Tuesday, May 20, 2008

The Man From Jonesville

Now, there was among my Neighbors a man whose name was Smith, and he was from Jonesville. And he told me often of Jonesville, what a Lovely Place it was, and how every one who lived there was Happy and Virtuous, and how sorry he was that he ever had left there, and how he wanted to go back to Jonesville. And when the men in the city where I lived failed to clean the Snow off their Sidewalks, or the City Council indulged in Graft, or the children were Rude, or there was an Early Frost, he told me that Such Things did not happen in Jonesville. And this continued for nigh unto Twenty Years; and the older he grew the more he talked about Jonesville. And I told him I hoped that when he died he would go to Jonesville.

Now it came to pass that he prospered, so that he retired from Business. And he sold his House and Lot in the City wherein I dwell, and went back to Jonesville that he might Spend his Last Years in Peace, and Die in Jonesville. And we all Bade him Farewell, with something of sorrow, and something of Relief.

And it came to pass that at the end of Six Months, he and his wife moved back again, and bought back their Old House for a Thousand Dollars more that they sold it for. And they were Tenfold more Happy to get back than they had been to go away.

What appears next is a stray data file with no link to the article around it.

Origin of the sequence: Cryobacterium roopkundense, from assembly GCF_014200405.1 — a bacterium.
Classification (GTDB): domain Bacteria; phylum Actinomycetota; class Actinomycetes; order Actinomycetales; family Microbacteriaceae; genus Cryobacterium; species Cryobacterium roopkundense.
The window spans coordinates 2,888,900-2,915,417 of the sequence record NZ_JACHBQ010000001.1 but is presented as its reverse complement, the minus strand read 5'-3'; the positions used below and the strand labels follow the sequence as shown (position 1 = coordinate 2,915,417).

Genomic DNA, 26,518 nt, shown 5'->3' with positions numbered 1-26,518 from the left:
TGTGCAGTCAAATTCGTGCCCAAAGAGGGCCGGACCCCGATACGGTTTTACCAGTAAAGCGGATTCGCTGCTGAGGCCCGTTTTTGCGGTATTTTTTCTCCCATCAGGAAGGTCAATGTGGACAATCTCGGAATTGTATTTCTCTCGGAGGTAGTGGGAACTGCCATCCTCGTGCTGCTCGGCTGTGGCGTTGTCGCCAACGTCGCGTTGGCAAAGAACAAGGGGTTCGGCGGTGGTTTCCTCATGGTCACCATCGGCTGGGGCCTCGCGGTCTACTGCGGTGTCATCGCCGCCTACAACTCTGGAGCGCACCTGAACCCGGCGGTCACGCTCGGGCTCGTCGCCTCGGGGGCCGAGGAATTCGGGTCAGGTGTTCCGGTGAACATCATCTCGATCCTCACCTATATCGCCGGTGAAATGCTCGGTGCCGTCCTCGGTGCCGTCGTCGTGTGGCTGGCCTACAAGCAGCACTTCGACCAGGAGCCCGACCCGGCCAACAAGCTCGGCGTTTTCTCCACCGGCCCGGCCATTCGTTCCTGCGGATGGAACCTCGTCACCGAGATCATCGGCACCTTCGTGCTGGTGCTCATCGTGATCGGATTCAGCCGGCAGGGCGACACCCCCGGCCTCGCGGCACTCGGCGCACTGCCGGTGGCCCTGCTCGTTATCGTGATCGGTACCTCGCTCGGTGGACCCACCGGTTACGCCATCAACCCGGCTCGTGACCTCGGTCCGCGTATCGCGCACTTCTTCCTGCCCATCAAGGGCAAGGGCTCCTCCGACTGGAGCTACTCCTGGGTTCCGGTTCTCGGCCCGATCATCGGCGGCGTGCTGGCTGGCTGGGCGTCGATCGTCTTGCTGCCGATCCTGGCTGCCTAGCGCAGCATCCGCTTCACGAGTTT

And it came to pass on an Evening that Keturah and I called on them. I said, Old Fellow, tell me on the Level, what was the matter with Jonesville?

And he said to me, Speak not to me of Jonesville, lest I do thee Harm. It is the toughest Joint this side of State Prison. The dear people we knew have all died or moved away, and they who are in their places are Unneighborly and Snobbish. And they Tango and do other Outrageous Stunts, and their Kids are the Limit. We have come back to Dwell in the place where we have spend Twenty Happy Years, and we have but one favor to ask of our old Neighbors, and that is, that they never speak to us of Jonesville.

And as Keturah and I walked home, I spake to her, and said, Keturah.

And Keturah answered, I know what thou art about to say; and I suspected all the time that it would be just so.

And I said, There are many men and women who sigh for some Jonesville or other, who might be Decently Happy where they are if they would make it their business.

And Keturah said, Our Jonesville is right here.

And I said, Amen.

1 Comments:

At May 20, 2008 at 2:09:00 PM EDT, Blogger fausto said...

(That was one of the "Parables of Safed the Sage", by William Eleazar Burton. It was regularly used as a Sunday homily at Camp Sangamon, where I spent may happy boyhood summers. Thanks to Jed Byrom, great-nephew of the former director, for the attribution after lo these many years.)

 

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